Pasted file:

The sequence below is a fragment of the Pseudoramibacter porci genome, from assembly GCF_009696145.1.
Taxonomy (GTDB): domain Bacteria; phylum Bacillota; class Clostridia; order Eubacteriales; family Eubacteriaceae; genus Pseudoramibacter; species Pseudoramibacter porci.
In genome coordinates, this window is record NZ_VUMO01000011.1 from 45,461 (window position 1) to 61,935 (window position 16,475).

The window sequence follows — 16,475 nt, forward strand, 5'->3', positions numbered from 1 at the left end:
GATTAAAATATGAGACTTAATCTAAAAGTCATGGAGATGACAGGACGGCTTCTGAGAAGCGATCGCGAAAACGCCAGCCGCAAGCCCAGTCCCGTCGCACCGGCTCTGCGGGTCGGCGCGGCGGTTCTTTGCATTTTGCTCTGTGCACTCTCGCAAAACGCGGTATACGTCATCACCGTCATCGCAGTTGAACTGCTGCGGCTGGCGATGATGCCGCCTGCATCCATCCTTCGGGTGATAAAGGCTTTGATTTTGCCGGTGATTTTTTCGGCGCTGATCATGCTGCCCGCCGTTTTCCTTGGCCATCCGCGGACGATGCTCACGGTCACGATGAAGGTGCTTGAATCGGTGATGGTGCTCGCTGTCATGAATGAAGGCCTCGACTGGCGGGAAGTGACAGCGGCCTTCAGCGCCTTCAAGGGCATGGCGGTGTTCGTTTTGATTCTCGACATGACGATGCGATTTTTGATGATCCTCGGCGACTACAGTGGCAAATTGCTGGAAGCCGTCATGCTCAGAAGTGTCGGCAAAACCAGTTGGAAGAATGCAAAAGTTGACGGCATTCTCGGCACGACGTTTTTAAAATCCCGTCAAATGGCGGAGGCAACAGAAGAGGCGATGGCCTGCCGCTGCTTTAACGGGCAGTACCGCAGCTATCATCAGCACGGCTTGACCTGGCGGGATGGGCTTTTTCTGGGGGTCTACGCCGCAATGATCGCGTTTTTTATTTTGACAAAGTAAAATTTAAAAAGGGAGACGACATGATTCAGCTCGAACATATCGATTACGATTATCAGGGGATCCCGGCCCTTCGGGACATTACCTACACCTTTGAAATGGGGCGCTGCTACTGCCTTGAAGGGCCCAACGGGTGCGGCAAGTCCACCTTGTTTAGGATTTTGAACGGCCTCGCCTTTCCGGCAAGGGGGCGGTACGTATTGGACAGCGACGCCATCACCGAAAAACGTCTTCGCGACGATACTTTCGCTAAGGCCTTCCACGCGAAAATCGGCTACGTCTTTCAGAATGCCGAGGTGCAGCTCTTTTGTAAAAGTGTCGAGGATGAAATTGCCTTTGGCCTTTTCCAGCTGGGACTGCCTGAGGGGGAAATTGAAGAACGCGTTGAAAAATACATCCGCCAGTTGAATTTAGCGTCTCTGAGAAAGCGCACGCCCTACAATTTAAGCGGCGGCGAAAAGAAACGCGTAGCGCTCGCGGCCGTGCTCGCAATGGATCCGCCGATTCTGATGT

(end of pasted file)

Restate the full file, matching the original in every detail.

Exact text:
The sequence below is a fragment of the Pseudoramibacter porci genome, from assembly GCF_009696145.1.
Taxonomy (GTDB): domain Bacteria; phylum Bacillota; class Clostridia; order Eubacteriales; family Eubacteriaceae; genus Pseudoramibacter; species Pseudoramibacter porci.
In genome coordinates, this window is record NZ_VUMO01000011.1 from 45,461 (window position 1) to 61,935 (window position 16,475).

The window sequence follows — 16,475 nt, forward strand, 5'->3', positions numbered from 1 at the left end:
GATTAAAATATGAGACTTAATCTAAAAGTCATGGAGATGACAGGACGGCTTCTGAGAAGCGATCGCGAAAACGCCAGCCGCAAGCCCAGTCCCGTCGCACCGGCTCTGCGGGTCGGCGCGGCGGTTCTTTGCATTTTGCTCTGTGCACTCTCGCAAAACGCGGTATACGTCATCACCGTCATCGCAGTTGAACTGCTGCGGCTGGCGATGATGCCGCCTGCATCCATCCTTCGGGTGATAAAGGCTTTGATTTTGCCGGTGATTTTTTCGGCGCTGATCATGCTGCCCGCCGTTTTCCTTGGCCATCCGCGGACGATGCTCACGGTCACGATGAAGGTGCTTGAATCGGTGATGGTGCTCGCTGTCATGAATGAAGGCCTCGACTGGCGGGAAGTGACAGCGGCCTTCAGCGCCTTCAAGGGCATGGCGGTGTTCGTTTTGATTCTCGACATGACGATGCGATTTTTGATGATCCTCGGCGACTACAGTGGCAAATTGCTGGAAGCCGTCATGCTCAGAAGTGTCGGCAAAACCAGTTGGAAGAATGCAAAAGTTGACGGCATTCTCGGCACGACGTTTTTAAAATCCCGTCAAATGGCGGAGGCAACAGAAGAGGCGATGGCCTGCCGCTGCTTTAACGGGCAGTACCGCAGCTATCATCAGCACGGCTTGACCTGGCGGGATGGGCTTTTTCTGGGGGTCTACGCCGCAATGATCGCGTTTTTTATTTTGACAAAGTAAAATTTAAAAAGGGAGACGACATGATTCAGCTCGAACATATCGATTACGATTATCAGGGGATCCCGGCCCTTCGGGACATTACCTACACCTTTGAAATGGGGCGCTGCTACTGCCTTGAAGGGCCCAACGGGTGCGGCAAGTCCACCTTGTTTAGGATTTTGAACGGCCTCGCCTTTCCGGCAAGGGGGCGGTACGTATTGGACAGCGACGCCATCACCGAAAAACGTCTTCGCGACGATACTTTCGCTAAGGCCTTCCACGCGAAAATCGGCTACGTCTTTCAGAATGCCGAGGTGCAGCTCTTTTGTAAAAGTGTCGAGGATGAAATTGCCTTTGGCCTTTTCCAGCTGGGACTGCCTGAGGGGGAAATTGAAGAACGCGTTGAAAAATACATCCGCCAGTTGAATTTAGCGTCTCTGAGAAAGCGCACGCCCTACAATTTAAGCGGCGGCGAAAAGAAACGCGTAGCGCTCGCGGCCGTGCTCGCAATGGATCCGCCGATTCTGATGT